Tweak HDRI Map and Where to Find Them!
This Nuke/insertprogramthatcaneditHDRI Tips will be a rather short tutorial that focuses on how to tweak HDRI map in Nuke for use in rendering.
I’m using Vray but any renderer that supports IBL (image-based lighting) should work too like Octane, Corona, Arnold and etc.
No idea if UE4 (Unreal Engine 4) own IBL system behaves similarly but let me know in the comment (if I haven’t update this article in the near future)!
Last edited: [last-modified] Added HDRI Haven link as another free HDRI resources.
The Chosen HDRI as Case Study
First let us see the overall HDRI (and don’t forget to visit their website for dozens of free high quality HDRI).
Remember this is low dynamic range JPEG so don’t ever think of using it as IBL!
This is what you’ll usually get (it varies) after unzipping one of the HDRI archives.
sIBL Archives has a great selection of free HDRIs and I chose this one for this tutorial since it has a nice bright and harsh sunlight that cast a long shadows which will be our clue when tweaking it.
Also HDRI Haven is another awesome website that are completely free which I recommend too! (although the quality is too good that you don’t need to tweak it which defeat the purpose of this tutorial–)
You don’t need any special node setup in Nuke. Just a grade node with roto for masking is all you need!
The Subject Matter…
I found this free great skull model which you can get it from here: https://free3d.com/3d-model/accurate-human-skull-wip-35571.html
Nothing fancy with the setup.
As before, I’ll not explain the steps to setup the lighting in 3ds Max… but the screenshot should give you a good idea if you want to recreate it.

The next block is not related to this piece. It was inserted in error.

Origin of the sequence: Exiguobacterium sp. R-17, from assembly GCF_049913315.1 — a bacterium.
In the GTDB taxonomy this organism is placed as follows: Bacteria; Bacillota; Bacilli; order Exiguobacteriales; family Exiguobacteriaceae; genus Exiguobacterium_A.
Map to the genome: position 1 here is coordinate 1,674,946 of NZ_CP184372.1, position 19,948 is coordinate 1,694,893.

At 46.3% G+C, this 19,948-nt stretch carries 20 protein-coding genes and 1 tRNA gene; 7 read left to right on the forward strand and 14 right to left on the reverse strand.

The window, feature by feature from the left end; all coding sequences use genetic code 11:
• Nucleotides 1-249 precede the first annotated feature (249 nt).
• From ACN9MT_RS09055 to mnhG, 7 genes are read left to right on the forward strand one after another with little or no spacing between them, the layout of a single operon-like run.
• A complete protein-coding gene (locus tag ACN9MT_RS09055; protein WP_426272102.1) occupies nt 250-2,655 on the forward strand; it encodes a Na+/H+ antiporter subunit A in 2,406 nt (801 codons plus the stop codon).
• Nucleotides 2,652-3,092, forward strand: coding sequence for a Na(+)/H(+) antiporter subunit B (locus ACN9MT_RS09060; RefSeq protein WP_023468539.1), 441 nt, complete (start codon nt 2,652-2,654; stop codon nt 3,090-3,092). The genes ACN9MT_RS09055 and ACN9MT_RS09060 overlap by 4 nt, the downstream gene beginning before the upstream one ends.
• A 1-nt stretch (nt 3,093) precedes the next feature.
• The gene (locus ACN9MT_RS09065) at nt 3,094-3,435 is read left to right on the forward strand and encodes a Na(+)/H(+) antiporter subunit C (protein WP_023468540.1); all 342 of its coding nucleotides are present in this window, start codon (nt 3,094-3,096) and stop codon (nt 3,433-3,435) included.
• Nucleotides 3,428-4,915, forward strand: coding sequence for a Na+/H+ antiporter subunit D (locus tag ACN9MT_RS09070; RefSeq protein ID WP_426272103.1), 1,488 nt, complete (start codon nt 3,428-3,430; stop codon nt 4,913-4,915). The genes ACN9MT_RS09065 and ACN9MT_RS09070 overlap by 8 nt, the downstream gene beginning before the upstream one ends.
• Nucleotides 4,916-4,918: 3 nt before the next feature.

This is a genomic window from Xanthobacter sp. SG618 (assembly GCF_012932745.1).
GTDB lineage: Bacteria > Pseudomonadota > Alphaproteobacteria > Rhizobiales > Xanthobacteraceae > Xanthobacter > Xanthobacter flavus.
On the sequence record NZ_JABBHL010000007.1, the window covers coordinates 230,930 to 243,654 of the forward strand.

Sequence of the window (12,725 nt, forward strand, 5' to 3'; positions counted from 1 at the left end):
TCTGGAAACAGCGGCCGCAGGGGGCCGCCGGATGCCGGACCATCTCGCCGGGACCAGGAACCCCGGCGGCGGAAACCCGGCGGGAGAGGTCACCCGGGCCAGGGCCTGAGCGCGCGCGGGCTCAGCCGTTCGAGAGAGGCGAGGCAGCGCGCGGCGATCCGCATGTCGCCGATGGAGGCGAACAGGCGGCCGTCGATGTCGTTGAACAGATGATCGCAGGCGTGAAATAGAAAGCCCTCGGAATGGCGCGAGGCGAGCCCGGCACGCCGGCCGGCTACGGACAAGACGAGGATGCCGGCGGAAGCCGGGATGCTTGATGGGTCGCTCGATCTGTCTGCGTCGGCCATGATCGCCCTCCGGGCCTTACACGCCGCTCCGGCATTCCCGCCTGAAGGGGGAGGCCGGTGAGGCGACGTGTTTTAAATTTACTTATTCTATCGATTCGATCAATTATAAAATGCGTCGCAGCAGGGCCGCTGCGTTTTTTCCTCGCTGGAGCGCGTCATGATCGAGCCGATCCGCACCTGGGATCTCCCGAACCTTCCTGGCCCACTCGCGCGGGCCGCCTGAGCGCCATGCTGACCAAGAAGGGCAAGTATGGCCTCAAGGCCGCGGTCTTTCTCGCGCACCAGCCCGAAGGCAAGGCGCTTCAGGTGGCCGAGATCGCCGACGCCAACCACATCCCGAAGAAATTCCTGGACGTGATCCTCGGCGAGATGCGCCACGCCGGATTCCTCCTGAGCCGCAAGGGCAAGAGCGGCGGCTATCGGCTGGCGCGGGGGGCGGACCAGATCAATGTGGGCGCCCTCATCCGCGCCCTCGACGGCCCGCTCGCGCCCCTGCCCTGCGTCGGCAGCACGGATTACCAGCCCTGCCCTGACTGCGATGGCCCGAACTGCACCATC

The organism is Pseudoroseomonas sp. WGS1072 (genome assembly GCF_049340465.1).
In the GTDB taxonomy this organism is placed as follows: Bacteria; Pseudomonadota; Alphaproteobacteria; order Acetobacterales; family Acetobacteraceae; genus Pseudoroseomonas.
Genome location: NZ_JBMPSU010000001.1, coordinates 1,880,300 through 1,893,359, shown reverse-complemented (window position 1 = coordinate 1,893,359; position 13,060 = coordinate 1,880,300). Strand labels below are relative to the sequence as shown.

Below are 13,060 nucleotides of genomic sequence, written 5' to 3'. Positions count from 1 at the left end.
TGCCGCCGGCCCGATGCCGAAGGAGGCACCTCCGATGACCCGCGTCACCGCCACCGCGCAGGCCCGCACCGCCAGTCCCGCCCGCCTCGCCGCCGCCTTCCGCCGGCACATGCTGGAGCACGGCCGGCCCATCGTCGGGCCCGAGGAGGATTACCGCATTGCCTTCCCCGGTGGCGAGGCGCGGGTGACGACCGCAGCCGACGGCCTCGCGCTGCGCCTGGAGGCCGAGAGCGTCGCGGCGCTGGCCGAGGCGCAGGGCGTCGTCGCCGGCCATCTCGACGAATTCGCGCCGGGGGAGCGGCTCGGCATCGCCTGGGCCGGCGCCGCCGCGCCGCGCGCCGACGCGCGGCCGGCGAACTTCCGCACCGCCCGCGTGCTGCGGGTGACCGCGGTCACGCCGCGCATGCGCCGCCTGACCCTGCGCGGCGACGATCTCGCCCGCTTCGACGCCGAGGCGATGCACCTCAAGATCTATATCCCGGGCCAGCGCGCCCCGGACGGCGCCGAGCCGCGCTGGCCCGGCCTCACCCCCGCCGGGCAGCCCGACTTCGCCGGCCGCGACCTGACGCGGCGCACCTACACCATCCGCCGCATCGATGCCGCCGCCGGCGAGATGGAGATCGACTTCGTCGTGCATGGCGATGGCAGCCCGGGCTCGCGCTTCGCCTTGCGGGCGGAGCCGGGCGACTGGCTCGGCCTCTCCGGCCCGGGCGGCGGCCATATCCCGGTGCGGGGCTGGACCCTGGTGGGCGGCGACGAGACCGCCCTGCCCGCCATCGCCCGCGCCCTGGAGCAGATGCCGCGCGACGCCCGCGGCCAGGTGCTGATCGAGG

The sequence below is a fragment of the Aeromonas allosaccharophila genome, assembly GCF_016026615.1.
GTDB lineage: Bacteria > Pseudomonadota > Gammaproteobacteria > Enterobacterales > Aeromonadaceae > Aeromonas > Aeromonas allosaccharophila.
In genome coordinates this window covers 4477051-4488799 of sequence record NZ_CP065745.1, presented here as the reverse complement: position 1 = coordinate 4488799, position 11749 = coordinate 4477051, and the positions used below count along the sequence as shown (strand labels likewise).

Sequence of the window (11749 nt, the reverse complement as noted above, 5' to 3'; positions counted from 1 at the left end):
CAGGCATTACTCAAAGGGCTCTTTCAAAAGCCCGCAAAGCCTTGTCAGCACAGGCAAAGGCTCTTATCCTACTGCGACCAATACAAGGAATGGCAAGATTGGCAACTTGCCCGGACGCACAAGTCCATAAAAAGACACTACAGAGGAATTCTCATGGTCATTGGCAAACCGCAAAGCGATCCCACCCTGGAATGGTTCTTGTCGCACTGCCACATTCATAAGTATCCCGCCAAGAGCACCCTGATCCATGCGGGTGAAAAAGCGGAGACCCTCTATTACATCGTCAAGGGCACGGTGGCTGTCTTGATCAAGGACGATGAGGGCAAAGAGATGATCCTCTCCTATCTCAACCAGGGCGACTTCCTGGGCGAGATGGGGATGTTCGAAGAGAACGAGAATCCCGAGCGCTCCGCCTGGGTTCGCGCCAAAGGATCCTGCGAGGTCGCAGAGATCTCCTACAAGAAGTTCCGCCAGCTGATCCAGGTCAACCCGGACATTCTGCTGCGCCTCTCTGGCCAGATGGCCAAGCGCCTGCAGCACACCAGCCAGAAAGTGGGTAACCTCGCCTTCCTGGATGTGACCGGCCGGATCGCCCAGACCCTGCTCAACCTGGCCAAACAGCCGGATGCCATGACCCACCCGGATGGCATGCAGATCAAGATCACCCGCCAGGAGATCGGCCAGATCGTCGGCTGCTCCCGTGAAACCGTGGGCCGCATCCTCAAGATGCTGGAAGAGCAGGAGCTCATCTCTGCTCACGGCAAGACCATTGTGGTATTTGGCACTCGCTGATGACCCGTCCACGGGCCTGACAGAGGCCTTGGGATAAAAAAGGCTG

How to Tweak HDRI Map in Nuke
Now let us see what’s happening in Nuke with the HDRI file.
The HDRI resolution is 3200×1600 and currently the viewer zoom is set to 480%. Everything is at default except for the circle roto shape.
By underexposing the gain slider on the upper left of the viewer all the way to the absolute minimum (f/64), we can see the HDRI has a great deal of information unlike the burn out overexposed in the prior screenshot.
The problem here is the value in the sun spot.
At around 69.27, it is still mighty bright in the viewer but not sufficient to recreate the harsh lighting in Vray as seen in the following render.
The skull looks like it is under a canopy. Observed the shadowing below the skull against the shadows in the HDRI environment.
This will be our clue to trial and error in the following steps.
Using the Grade node with the roto shape as the mask, I bump up the Multiplier value until the RGB value reaches around 20,000… ok it looks like there is no changes from the previous screenshot.
Fret not as extreme underexposing the viewer shows us the very bright spot.
This is approximate 290 times the original peak value of 69.27! Surely this will create a nuclear lighting in the final render?
The Final Result
Using the methods above yields us a much more convincing lighting (and look at that hard shadows matching nicely with the shadows in the HDRI environment!).
For comparison, I’ll put the untouched HDRI and a gamma tweak version of it that other tutorials might recommend… which I discouraged unless you’re in a hurry.
^Lit using untouched HDRI.
^Lit using untouched HDRI with a gamma tweak of 0.7 through Vray HDRI map. While it does produce a harder shadows, the lighting still looks flat and the environment looks darker.